A woman smiles after she purchased the new Nintendo DS video game device in Tokyo, 02 December 2004. The holiday shopping season is set to be a shoot-'em-up round in the video game industry, as its top players Nintendo and Sony go head to head by launching new and advanced hand-held machines. Japanese video game giant Nintendo launched its new machine at a price of 15,000 yen (145 dollars).

KAZUHIRO NOGI/AFP/Getty Images

Kirby's Dream Land

This game was the start of the entire Kirby franchise and modern civilization wouldn't be the same without everyone's favorite pink spherical hero - aside from Jigglypuff, of course. In a touching episode of Iwata Asks, a series where he asks game developers questions about their games, he revealed when he was working on Kirby Dream Land he worked in a building next to a kindergarten and he would see doodles of Kirby;there he recognized the impact of his work.

Gail Tilden, Nintendo vice president of brand management, and Melinda Porter, right, a Nintendo brand manager, pose with game action character Kirby Aug. 22, 2002, in Nintendo's Redmond, Wash., offices. Kirby also will star in a new TV series, 'Kirby: Right Back at Ya!' which debuted Saturday, Sept. 14, 2003 on Fox.

Gail Tilden, Nintendo vice president of brand management, and Melinda Porter, right, a Nintendo brand manager, pose with game action character Kirby Aug. 22, 2002, in Nintendo's Redmond, Wash., offices. Kirby also will star in a new TV series, 'Kirby: Right Back at Ya!' which debuted Saturday, Sept. 14, 2003 on Fox.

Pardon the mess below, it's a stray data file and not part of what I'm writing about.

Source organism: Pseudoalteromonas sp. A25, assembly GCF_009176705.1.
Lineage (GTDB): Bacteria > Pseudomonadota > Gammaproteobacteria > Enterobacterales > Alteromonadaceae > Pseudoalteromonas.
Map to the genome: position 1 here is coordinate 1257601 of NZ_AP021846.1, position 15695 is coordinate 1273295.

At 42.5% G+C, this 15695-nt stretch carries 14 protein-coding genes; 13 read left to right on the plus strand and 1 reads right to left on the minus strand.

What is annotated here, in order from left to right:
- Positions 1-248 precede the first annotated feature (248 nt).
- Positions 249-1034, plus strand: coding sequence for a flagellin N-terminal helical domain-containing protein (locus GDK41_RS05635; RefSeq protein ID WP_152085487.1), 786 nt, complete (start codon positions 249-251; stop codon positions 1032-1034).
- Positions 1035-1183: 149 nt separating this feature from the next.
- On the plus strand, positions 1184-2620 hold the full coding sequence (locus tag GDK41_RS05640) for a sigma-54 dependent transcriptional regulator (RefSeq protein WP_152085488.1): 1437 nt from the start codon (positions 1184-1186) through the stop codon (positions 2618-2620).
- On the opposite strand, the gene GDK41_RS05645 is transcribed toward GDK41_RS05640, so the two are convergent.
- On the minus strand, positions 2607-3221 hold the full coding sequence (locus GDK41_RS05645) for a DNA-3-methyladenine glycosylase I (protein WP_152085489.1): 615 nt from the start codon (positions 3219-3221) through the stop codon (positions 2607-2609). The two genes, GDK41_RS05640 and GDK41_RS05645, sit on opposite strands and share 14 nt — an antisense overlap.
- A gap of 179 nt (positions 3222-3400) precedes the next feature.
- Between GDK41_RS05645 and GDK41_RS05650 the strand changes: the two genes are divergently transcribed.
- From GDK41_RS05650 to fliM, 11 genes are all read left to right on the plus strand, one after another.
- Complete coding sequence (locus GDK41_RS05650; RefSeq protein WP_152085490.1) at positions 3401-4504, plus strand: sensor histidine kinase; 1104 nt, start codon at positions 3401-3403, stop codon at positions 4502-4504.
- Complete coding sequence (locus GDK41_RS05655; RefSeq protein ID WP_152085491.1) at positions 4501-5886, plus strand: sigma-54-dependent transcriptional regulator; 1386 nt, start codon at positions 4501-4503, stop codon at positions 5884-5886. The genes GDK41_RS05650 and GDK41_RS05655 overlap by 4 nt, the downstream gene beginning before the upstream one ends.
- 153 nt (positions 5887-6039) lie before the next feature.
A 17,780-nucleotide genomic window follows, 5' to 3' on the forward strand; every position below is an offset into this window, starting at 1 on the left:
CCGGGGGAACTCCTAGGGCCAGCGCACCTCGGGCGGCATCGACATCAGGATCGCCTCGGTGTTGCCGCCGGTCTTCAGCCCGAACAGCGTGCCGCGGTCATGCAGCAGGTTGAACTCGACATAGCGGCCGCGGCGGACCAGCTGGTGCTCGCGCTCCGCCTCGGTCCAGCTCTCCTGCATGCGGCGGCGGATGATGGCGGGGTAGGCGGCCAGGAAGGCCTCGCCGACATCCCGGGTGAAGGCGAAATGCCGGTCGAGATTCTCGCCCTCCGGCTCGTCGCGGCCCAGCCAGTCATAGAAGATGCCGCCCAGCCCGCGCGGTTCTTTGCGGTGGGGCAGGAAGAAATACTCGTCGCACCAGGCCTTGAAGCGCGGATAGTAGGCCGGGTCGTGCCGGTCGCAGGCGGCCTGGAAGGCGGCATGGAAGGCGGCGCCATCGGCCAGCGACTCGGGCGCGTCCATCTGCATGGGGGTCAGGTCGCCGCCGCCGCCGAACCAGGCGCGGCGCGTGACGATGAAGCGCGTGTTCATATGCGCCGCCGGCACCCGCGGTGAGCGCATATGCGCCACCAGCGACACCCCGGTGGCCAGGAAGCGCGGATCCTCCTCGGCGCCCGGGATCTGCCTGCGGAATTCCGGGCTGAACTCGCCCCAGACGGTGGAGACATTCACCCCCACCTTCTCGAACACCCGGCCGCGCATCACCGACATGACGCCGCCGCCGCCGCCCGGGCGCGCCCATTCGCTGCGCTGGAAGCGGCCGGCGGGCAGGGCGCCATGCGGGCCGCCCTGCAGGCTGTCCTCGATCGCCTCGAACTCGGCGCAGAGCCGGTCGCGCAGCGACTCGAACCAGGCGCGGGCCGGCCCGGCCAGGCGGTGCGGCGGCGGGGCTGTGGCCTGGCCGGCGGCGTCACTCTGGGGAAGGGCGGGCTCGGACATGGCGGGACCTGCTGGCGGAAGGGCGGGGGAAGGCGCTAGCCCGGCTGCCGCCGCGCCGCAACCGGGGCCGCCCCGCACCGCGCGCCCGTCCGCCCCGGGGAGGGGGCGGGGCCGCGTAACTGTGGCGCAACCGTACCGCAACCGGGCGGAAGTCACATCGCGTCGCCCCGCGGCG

RON WURZER/AP

Nintendo Wii

Iwata wanted to revolutionize the home console; he wanted something more family-oriented, something that wasn't just for hardcore gamers. He believed that everyone should enjoy video games, according to a column he wrote for Los Angeles Times. With that belief, he paved way for the Nintendo Wii, combining family-friendly entertainment with exercise.

In this photo released by Nintendo, Dorothy Ayer, right, from Glendora, Calif. takes a break from shopping on 'Black Friday', Friday, Nov. 23, 2007 to play 'Tiger Woods PGA Tour '08' the latest game for the Wii inside the Westfield Mall in Arcadia, Calif.  Watching the golf action is her mother Louise Rachwitz, 86 (left) and her grandson Spencer Cozort, 2.

In this photo released by Nintendo, Dorothy Ayer, right, from Glendora, Calif. takes a break from shopping on 'Black Friday', Friday, Nov. 23, 2007 to play 'Tiger Woods PGA Tour '08' the latest game for the Wii inside the Westfield Mall in Arcadia, Calif. Watching the golf action is her mother Louise Rachwitz, 86 (left) and her grandson Spencer Cozort, 2.

Bob Riha, Jr./AP

Super Smash Bros. Melee

Even though he became the corporate director of Nintendo in 2001, Iwata continued to program and work on games - most notably, he worked on debugging and coding Super Smash Bros. Melee and without his help, the game wouldn't have made their deadline. Unfortunately that was the last time he personally worked on a game.

Kay Kay Azubogu, 13, of New Orleans, La. (left) watches some boys play Super Smash Bros. on the 34 ft. Nintendo Game Truck Saturday at Six Flags over Texas. 

Kay Kay Azubogu, 13, of New Orleans, La. (left) watches some boys play Super Smash Bros. on the 34 ft. Nintendo Game Truck Saturday at Six Flags over Texas. 

FOX, Tom/130970